Louisville, Kentucky is on Fodor’s 2015 travel “Go List.” Forget about Antarctica and Iceland. You want a hot spot? My hometown is unquestionably the hot spot among the top 25 travel destinations.
Louisville ranks among the top five cities in the country with hottest urban heat islands. Some Louisvillians would rather the heat island distinction go unnoticed, particularly since the ambient temperature difference between the city center and the outlying countryside is rising faster than anywhere else in the nation.
There’s a way out of this, but it’s complicated.
Louisville has lost hundreds of thousands of trees over the last seven years, but 19 might soon be saved. Yes, 19.
Trees—lots of them—are a part of the discussion for cooling our city. Louisville’s tree deficit is worsening in spite of current tree planting in parks, along parkways, targeted public spaces, and on private property.
Remnants of Hurricane Ike, followed by a devastating ice storm four months later, and general neglect have clobbered Louisville’s tree canopy since 2008. The city has suffered an estimated nine percent tree loss in parts of city while the emerald ash borer is assaulting all neighborhoods.
The Kentucky Transportation Cabinet has not been making it easy. In early December they threatened to remove 19 newly planted zelkovas and oaks. They insisted that the trees were planted too closely to Brownsboro Road. (It must be easier to pick on young trees since there are mature trees all over town that are planted just as closely to roadways.) The highway department also argued that there was another worrisome hazard. Trees keep roadways wetter, longer. So if you’re following their logic: trees and rain are vehicular problems.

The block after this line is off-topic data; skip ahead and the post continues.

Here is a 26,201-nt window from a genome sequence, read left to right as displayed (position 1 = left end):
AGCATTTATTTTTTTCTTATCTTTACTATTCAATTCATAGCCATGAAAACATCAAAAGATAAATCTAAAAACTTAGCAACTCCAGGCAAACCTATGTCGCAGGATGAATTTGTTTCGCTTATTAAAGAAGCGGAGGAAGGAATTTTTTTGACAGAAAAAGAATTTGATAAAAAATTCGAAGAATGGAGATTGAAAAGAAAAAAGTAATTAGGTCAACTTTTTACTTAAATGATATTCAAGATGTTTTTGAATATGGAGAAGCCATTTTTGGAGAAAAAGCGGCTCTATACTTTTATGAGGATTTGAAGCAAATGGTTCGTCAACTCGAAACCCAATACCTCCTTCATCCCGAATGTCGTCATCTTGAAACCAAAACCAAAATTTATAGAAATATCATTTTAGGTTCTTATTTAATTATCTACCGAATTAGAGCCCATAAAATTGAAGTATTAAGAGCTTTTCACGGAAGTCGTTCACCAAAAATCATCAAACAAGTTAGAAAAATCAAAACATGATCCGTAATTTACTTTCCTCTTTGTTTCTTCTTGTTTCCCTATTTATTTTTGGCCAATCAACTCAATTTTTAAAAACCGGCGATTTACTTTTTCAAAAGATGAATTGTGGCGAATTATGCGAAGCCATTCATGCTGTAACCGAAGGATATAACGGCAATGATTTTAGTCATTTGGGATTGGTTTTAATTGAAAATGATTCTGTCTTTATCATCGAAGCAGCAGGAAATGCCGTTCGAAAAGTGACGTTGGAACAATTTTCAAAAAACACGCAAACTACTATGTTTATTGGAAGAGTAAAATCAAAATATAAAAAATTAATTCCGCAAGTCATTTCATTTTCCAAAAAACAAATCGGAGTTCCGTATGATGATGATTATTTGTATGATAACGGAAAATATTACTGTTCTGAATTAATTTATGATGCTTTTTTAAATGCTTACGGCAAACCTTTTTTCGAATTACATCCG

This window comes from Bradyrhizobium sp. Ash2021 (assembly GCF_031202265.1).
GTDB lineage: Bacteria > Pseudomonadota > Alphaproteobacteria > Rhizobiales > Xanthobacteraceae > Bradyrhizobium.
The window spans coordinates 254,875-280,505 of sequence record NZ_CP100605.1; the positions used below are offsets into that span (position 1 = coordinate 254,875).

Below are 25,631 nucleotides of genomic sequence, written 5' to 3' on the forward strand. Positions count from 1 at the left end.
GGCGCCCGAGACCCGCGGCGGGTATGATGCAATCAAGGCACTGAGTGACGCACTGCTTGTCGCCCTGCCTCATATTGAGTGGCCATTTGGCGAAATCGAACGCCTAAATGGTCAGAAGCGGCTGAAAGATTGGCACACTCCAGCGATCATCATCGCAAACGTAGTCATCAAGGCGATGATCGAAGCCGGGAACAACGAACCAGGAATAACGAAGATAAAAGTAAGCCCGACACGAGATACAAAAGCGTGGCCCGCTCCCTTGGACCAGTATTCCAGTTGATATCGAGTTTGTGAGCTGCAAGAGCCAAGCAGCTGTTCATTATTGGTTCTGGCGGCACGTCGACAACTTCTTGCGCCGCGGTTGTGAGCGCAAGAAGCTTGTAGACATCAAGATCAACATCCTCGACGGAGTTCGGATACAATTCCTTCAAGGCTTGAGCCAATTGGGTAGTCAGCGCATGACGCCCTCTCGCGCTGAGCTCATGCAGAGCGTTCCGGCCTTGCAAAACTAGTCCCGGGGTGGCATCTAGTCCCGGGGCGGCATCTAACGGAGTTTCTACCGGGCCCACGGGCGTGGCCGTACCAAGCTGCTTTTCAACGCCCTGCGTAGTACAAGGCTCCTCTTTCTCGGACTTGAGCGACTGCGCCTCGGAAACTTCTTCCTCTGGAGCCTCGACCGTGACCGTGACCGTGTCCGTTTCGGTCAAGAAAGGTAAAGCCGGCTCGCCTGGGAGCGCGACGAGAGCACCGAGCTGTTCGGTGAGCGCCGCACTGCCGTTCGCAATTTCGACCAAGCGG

The mayor’s cautious spokesperson, Chris Poynter, who must drive to work on good rain tires, showed no willingness to step up in defense of these trees. He said, “We completely respect the safety issue, and we do abide by their [state] rules.”
Contrary to prevailing highway department views, trees are not a major urban highway threat. Fewer than one percent of U.S. urban vehicular accidents involve a tree.
There was a glimmer of hope a few days before Christmas. Kentucky’s highway department agreed to a one-month delay in order to try to find a settlement on the trees.
Saving the trees could be a turning point in the continuing loss of Louisville’s tree canopy.
Much more is at stake.
Can Louisville change lanes and plant hundreds of thousands of trees, then provide for their care? How about a million or more?
Expanding and strengthening the urban tree canopy can produce cost savings and a healthier environment. Some will argue that parts of Louisville have a very high percentage tree canopy already. So will the noble justifications of carbon sequestration, reduction of stormwater runoff, and cooling the urban heat island, in other parts of Louisville, prove too complicated and expensive to sell to an uncertain public?
We can brag about Bourbon and basketball. Yet neither registers on what businesses considering a move to Louisville value most: our tree-filled parks are one of the top drawing cards.
Louisville has undaunted tree advocates who think big.
The Metro Parks landscape crew, led by Mesude Duyar Ozyurekoglu, has been planting a wide diversity of trees along the Olmsted-designed Parkways to replace old pin oaks.